New paper on MEG cortical microstates


A new paper led by Luke Tait is published on Neuroimage.

We generalise the microstate methodology to be applicable to source-reconstructed electrophysiological data. Using simulations of a neural-mass network model, we first established the validity and robustness of the proposed method. Using MEG resting-state data, we uncovered ten microstates with distinct spatial distributions of cortical activation. Multivariate pattern analysis demonstrated that source-level microstates were associated with distinct functional connectivity patterns. We further demonstrated that the occurrence probability of MEG microstates were altered by auditory stimuli, exhibiting a hyperactivity of the microstate including the auditory cortex. Our results support the use of source-level microstates as a method for investigating brain dynamic activity and connectivity at the millisecond scale.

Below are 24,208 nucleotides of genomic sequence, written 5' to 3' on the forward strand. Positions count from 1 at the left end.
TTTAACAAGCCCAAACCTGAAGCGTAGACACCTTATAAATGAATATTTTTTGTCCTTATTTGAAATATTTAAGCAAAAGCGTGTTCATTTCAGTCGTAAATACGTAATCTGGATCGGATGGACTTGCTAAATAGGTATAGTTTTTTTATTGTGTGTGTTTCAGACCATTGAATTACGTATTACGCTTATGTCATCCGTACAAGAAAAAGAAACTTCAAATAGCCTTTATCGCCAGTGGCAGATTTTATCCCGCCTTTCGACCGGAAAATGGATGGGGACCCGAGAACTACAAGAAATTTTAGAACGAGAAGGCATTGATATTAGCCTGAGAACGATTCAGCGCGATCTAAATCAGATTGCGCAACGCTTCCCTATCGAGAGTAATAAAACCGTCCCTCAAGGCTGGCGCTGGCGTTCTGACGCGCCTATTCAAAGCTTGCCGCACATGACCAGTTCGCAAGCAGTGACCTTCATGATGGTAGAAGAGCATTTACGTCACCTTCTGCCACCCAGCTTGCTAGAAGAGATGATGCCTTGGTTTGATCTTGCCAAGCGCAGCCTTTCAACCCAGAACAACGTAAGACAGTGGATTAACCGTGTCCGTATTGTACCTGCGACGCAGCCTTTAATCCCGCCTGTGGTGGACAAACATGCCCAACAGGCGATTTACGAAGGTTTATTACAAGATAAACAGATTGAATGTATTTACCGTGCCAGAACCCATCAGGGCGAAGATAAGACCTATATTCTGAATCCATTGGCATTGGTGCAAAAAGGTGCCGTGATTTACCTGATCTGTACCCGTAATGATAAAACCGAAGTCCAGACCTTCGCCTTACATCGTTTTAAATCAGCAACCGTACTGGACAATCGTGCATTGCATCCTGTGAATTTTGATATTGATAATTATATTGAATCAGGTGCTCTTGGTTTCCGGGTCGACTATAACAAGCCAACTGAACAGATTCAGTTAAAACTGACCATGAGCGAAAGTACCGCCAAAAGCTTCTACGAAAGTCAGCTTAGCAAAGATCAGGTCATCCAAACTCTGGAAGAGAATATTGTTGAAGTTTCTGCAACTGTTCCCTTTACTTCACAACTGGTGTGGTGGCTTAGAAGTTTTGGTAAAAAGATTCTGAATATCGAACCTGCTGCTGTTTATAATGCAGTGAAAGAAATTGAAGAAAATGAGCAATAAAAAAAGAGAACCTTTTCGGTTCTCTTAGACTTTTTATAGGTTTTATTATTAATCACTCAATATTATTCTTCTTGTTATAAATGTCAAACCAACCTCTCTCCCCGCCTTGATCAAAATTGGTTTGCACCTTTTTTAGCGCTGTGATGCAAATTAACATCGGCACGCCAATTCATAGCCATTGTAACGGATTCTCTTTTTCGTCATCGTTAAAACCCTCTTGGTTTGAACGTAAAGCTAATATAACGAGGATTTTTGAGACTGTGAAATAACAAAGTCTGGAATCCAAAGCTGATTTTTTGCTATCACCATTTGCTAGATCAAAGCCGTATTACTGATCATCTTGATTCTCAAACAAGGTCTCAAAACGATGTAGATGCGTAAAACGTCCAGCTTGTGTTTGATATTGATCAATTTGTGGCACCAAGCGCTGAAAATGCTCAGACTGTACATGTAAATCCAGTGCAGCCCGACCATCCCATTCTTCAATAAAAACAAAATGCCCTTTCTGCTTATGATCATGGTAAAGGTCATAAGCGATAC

The paper is now available online.

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Published on April 25, 2022